Los Angeles Lakers v Los Angeles Clippers

Clippers get the highlights, Lakers take win and likely division

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It’s simplistic, but not inaccurate, to see Wednesday night’s Lakers win over the Clippers like Andrew Bynum saw it. He was asked about Blake Griffin’s dunk on Pau Gasol (you can decide which one).

“He can have the highlight, we’ll take the W,” Bynum said.

But that W — a 113-108 win for the Lakers that may cement them on top of the Pacific Division and as the three seed in the West — is made up of many little things. Little steps of experience and execution that the Lakers have learned as the core of their team has battled for championships, little things the Clippers are still learning. Sometimes the hard way.

“We got to learn how to win these games and close these out,” said Chris Paul, who finished with 22 points and 16 assists. “I think this was a good learning process for us, because this is how the playoffs are. Down the stretch everybody in the gym knows who the ball is going to on both ends of the court and we gotta find ways to manage it, and unfortunately we didn’t tonight.

They didn’t on the dagger shot — a Kobe two that put the Lakers up four with 24.5 seconds left. The Lakers ran a side pick and role with Kobe and Ramon Sessions to try and get a switch. Coach Vinny Del Negro said after the game the Clippers wanted to trap, but they didn’t execute it well. Kobe spun toward the baseline and got to his spot — 20-feet out along the baseline — where he buried the jumper with Randy Foye’s hand in his face. Rule No. 1 for defending Kobe is to keep him out of his favorite spots on the floor. Kobe knew how to get there, the Clippers didn’t know how to stop him. They paid.

The Clippers had won six in a row coming into this based on defense, but they let the Lakers shoot 51.8 percent for the game. Andrew Bynum was a beast inside and scored 36 on just 20 shots, Kobe had 31 on 19 shots.

With the Clippers taking the ball out of the basket so often, they didn’t get a chance to get out and run, the other thing that had fueled their winning streak. While this game was faster at 93 possessions than both teams have averaged this season, it felt like the Lakers controlled the pace.

Now the Lakers control their own destiny. The Lakers are 2.5 games up on the Clippers with 12 to play, and for the Clips 8 of those 12 are on the road. The Lakers now also have won the season series and the tiebreaker with the Clips. The Lakers have a tough schedule left — three against San Antonio plus games against the Mavericks and Thunder — but it’s hard to see the Clippers closing the gap.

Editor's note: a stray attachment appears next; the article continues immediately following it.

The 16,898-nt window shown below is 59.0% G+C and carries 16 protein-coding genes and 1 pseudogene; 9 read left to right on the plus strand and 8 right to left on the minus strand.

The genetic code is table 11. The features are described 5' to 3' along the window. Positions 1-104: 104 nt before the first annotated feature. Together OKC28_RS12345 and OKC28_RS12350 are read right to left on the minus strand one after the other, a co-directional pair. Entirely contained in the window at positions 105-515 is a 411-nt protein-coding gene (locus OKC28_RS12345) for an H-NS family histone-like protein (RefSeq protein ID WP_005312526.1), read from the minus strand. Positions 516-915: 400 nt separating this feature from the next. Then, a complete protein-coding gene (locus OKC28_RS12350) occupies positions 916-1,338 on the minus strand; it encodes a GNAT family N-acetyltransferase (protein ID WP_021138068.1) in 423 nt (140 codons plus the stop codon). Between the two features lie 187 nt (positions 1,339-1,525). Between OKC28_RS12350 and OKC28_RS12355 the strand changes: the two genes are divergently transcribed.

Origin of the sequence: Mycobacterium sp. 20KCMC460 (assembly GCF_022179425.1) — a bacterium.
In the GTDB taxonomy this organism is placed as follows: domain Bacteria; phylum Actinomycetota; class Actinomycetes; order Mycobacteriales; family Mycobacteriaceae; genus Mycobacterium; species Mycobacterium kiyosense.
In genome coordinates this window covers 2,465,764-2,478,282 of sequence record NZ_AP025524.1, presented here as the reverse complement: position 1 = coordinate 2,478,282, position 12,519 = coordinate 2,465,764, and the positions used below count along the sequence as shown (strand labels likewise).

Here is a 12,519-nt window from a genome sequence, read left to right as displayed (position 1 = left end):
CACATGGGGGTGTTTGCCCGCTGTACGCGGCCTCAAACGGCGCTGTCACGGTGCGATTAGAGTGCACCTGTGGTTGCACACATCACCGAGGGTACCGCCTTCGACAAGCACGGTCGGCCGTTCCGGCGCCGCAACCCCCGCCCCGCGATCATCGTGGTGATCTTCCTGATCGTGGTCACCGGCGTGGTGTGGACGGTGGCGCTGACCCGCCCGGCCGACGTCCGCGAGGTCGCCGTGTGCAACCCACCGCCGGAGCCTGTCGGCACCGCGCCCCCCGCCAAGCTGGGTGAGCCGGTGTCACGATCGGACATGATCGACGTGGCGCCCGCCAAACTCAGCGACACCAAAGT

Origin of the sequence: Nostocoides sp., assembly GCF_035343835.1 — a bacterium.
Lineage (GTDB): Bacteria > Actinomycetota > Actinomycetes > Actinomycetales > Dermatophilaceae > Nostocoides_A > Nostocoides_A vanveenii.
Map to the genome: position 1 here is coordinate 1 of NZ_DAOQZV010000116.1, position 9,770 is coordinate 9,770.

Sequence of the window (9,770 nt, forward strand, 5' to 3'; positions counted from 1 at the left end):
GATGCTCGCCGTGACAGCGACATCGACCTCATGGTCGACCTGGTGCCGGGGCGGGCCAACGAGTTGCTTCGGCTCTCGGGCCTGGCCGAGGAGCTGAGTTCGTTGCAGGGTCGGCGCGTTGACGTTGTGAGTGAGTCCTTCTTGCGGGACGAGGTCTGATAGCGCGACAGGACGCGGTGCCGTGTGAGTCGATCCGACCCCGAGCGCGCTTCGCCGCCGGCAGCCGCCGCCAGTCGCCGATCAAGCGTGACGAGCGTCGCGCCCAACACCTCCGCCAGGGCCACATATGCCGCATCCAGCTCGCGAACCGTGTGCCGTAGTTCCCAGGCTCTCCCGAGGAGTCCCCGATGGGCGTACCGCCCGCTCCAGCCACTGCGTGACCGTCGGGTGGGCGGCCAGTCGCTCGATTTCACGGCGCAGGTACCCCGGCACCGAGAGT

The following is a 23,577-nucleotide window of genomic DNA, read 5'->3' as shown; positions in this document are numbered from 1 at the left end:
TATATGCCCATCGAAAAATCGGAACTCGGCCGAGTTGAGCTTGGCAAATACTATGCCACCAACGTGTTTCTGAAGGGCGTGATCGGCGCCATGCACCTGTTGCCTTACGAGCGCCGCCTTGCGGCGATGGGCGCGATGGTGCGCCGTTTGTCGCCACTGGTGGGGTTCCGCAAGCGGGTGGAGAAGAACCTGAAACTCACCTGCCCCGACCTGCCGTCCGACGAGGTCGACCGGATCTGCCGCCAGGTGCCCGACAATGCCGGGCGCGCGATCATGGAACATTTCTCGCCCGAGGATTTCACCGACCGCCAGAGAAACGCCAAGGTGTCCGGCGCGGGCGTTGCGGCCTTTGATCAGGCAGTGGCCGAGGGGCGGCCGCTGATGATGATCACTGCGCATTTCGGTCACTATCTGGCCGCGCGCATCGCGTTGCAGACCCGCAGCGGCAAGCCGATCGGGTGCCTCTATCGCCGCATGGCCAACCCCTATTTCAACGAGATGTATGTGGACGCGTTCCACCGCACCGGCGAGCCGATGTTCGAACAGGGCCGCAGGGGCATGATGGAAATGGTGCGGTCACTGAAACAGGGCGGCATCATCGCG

The Clippers are getting there. But there is a lesson to learn about defensive execution mattering more than offensive fireworks. An at times painful lesson.

But once they learn it the tables may flip in this cross-town rivalry the Lakers have owned for as long as anyone can remember. For now, the Clippers have the highlights but the Lakers have what they really want.

Ben Simmons says he plans to work on shooting, handles, getting stronger before camp

Philadelphia 76ers' Ben Simmons cheers from the bunch during the first half of the team's NBA summer league basketball game against the Brooklyn Nets, Thursday, July 14, 2016, in Las Vegas. (AP Photo/John Locher)
Associated Press
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The leap from college — even high-level college programs — to the NBA can be hard to describe. Now everybody is bigger, longer, and far more athletic — the guy at the end of the bench barely getting any burn was one of the best players on his college team.

Players get their first taste of that at Summer League. The Sixers’ No. 1 pick Ben Simmons looked pretty good when he got that taste, but you can see the development that needs to go on as well.

He’s spending the time between now and the start of training camp working on his shooting and getting stronger, among other things, he told Jessica Camerato of CSNPhilly.com.